James

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Re: Finally got my
« Reply #16 on: January 02, 2013, 03:29:09 PM »
Speaking of giving up millions, I did quick math and figure I've made over $1.7 million in my life so far, with only about $300,000 in savings/investments to show for it...  very sad, hoping to make my next million count a lot more in that regard!
I think it's far more common that we realize, but most people never take the time to do the math.

Here's a story from a MMM reader who's earned $1.27M during his military career... and doesn't have much to show for it.  Yet:
http://the-military-guide.com/2013/01/02/guest-post-wednesday-my-military-career-savings-and-investment-story/


Thanks much, that was a good read and very familiar.  I also was a hard worker and saver as a child, understood the value of being wise with money, and then I just let life get in the way and "went with the flow".  I have a lot more in retirement savings than the military guy in your link (he is just one year older than I am), but he has a very nice pension...  :)

Another Reader

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Re: Finally got my
« Reply #17 on: January 02, 2013, 03:55:50 PM »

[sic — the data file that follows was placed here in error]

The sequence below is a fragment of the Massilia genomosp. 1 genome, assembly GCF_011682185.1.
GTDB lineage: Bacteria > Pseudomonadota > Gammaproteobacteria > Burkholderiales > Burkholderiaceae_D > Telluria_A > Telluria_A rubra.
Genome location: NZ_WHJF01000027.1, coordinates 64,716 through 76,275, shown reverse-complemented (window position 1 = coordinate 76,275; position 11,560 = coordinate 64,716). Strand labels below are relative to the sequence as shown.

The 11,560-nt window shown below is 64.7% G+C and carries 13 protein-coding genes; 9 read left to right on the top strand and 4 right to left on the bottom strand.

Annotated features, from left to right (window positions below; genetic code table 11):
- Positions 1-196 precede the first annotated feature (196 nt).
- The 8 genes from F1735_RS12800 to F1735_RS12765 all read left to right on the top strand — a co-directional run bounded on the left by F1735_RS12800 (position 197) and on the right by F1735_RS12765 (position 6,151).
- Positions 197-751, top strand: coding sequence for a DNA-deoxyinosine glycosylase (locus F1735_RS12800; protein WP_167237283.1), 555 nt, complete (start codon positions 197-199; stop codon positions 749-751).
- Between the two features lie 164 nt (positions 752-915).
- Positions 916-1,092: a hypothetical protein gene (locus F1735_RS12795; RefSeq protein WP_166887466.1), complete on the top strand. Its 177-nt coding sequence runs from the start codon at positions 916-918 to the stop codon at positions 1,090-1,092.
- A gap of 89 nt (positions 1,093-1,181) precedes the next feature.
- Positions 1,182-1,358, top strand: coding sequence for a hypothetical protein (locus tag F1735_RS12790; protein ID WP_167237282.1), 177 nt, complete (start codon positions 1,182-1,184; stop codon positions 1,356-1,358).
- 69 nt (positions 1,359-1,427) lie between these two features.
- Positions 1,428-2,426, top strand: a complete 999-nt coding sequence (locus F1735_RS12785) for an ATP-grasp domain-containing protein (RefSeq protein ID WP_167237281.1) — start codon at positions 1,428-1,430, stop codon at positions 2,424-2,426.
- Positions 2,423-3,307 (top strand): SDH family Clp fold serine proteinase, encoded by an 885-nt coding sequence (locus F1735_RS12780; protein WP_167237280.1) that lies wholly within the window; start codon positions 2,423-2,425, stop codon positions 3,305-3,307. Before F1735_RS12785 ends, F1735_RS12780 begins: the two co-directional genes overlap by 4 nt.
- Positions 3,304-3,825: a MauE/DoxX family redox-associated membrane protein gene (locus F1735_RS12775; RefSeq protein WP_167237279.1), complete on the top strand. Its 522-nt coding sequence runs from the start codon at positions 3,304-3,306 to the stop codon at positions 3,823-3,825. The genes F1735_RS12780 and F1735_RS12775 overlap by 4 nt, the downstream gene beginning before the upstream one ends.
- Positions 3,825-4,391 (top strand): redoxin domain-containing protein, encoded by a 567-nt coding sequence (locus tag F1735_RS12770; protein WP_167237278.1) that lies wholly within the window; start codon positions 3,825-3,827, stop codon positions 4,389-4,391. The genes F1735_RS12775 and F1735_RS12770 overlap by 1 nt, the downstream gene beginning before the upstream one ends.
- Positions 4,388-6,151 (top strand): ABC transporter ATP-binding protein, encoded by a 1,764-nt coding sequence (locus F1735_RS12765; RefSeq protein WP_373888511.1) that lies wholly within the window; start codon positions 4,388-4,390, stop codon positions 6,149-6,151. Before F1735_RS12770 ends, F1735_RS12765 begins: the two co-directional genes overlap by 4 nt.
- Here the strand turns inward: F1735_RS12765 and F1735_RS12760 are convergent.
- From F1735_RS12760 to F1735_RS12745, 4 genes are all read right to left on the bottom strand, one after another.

How many showings in the last 90 days?  How many cooperating agents showed the property?  If you had maybe one or two showings to unqualified or uninterested buyers by your agent, you are nowhere near market value in your pricing.  How many other houses are for sale in your price range?  Are they equal to, superior to, or inferior to your house?  If 10 qualified doctor buyers were magically transferred to your local hospital, how many houses would they have to choose from?

You may well have lost 50 percent or more on this house.  It happens.  What evidence do you have that the local market is improving?  Are lower priced houses selling briskly?  What does the agent say the house would bring if you priced it to sell this spring?  You would not be "forcing" a sale if you priced near that level, you would be selling at market value.  The question becomes, how much are you willing to give up to move on with your life?  How long are you willing to wait at $25,000 a year in excess costs?  I know you are getting frustrated, because you are beginning to be a bit "complainypants" about not selling.
 
In your shoes, I would sit down with the spouse and review all your goals.  Then decide whether you want to get rid of this albatross and move on or be satisfied living with the increased operating costs and the pluses and minuses of staying in your current location for awhile.  Because if the title to this post were "Finally got my.....asking price," you could be waiting for several more years.